Vanderbilt Journal of Entertainment & Technology Law


Alexander Tu

First Page



Unlike traditional sports, esports are-—at their core—-video games, which must be designed and programmed by a game company. These video game developers are the copyright owners of the esports titles they create, which, in turn, results in continued developer control even after a player has purchased or downloaded the game. Because there is no relevant court precedent that is directly applicable to the world of esports, game developers unimpededly exert their copyright authority in order to restrict third-party tournaments that utilize their games, and in some cases, prevent those events from occurring altogether. This use of copyright authority is an overly broad construction of copyright law that deprives gaming communities of valuable events and fails to protect one of the most important interests of the copyright holder: consumer trust.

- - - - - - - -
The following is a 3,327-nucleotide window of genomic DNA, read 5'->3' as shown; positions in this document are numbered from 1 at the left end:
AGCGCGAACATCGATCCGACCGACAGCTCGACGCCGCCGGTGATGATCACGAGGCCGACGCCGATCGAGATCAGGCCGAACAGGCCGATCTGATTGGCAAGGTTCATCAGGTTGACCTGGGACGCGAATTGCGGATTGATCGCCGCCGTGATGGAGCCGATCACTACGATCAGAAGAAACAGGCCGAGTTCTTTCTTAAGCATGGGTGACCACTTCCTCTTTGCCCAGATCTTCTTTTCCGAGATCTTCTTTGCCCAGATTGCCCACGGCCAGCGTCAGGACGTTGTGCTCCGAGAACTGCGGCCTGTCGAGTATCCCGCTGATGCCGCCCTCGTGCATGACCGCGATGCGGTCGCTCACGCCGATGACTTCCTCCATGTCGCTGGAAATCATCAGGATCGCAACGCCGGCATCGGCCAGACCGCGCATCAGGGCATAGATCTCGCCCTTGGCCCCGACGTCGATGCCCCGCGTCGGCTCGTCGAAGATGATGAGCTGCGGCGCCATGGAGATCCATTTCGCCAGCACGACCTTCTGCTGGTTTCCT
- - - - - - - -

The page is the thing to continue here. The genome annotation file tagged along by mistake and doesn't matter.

This Note argues that control over third-party tournaments does not fall within the rights guaranteed to copyright owners by the Copyright Act of 1976. While esports developers should maintain some level of control over their titles, the right to conduct tournaments for their games is one that should not be held exclusively. This Note proposes a compulsory licensing scheme for esports titles as a superior alternative to the current approach. After publishing its game, a developer would register its title with a licensing collective, which could grant conditional licenses to any third party that wishes to organize tournaments using that game. This scheme sufficiently balances the interests of both video-game developers and third-party tournament organizers.